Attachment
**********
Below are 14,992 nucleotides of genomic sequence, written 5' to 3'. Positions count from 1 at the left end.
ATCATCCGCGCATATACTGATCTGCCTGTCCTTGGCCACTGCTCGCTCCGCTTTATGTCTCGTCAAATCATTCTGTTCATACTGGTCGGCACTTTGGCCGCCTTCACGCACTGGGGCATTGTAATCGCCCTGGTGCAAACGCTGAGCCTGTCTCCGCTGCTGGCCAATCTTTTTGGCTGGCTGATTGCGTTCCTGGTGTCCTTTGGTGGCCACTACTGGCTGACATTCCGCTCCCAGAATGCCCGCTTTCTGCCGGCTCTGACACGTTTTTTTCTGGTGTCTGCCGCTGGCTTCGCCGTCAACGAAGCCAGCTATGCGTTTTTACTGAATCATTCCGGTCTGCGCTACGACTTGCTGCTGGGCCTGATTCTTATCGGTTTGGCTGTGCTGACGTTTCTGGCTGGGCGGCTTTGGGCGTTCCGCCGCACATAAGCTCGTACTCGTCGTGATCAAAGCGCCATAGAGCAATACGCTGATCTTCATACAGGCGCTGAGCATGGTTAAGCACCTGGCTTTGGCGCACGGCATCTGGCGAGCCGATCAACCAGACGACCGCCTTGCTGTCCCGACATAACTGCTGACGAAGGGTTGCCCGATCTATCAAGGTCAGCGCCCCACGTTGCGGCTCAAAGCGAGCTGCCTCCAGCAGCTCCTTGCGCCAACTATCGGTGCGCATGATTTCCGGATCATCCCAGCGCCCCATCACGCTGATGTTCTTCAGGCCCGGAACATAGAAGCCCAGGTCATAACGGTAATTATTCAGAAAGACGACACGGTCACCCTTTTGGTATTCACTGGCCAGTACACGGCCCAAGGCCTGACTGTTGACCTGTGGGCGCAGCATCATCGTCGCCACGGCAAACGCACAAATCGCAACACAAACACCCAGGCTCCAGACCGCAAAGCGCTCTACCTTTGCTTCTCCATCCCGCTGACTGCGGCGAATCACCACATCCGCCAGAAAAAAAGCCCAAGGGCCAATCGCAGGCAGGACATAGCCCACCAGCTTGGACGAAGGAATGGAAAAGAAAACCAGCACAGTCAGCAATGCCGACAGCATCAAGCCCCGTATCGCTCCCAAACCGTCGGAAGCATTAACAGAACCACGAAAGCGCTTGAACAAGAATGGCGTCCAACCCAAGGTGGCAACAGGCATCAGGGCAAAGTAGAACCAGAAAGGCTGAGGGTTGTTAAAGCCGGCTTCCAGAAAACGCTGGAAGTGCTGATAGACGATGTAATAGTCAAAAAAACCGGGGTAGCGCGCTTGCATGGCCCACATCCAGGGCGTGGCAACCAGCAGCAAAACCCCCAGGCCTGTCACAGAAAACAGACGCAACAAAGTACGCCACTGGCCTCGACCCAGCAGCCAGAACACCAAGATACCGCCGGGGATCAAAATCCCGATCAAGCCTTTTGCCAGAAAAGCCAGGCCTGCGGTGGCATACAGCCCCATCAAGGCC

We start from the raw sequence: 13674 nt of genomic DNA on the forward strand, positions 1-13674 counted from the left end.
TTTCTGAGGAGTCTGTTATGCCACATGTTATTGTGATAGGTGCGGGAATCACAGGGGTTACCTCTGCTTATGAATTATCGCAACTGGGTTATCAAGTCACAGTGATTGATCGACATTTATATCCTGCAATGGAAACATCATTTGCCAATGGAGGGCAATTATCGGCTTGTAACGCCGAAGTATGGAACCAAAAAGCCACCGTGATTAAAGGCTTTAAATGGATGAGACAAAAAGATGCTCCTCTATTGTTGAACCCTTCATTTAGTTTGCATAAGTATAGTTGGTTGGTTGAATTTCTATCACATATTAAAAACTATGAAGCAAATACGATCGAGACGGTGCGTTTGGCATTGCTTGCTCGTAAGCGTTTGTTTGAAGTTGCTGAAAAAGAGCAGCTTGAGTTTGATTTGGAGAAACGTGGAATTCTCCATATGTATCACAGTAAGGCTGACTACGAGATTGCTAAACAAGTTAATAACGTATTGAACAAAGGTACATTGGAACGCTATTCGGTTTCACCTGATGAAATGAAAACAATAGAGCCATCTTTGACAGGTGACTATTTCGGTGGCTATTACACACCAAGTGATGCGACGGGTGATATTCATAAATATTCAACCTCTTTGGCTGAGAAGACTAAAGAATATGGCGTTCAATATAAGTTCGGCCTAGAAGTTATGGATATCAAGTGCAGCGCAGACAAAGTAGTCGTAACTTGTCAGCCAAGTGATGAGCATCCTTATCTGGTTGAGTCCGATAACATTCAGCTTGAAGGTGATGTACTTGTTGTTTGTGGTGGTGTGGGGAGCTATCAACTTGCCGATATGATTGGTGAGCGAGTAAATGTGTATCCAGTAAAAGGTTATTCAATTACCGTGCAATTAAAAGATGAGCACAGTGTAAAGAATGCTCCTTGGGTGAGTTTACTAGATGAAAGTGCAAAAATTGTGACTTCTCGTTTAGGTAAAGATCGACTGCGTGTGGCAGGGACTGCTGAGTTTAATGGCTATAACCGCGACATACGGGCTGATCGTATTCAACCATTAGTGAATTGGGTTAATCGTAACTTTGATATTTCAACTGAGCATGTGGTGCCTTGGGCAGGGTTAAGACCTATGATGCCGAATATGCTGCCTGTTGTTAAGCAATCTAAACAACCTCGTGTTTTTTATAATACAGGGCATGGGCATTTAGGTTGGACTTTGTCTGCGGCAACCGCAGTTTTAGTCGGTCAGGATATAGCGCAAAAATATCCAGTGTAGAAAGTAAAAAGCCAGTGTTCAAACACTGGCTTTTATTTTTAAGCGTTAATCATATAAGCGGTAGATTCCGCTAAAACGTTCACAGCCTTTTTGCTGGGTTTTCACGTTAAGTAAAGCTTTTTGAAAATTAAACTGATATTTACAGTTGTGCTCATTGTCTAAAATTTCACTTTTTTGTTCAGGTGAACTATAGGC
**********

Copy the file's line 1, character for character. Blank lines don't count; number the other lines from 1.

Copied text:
Below are 14,992 nucleotides of genomic sequence, written 5' to 3'. Positions count from 1 at the left end.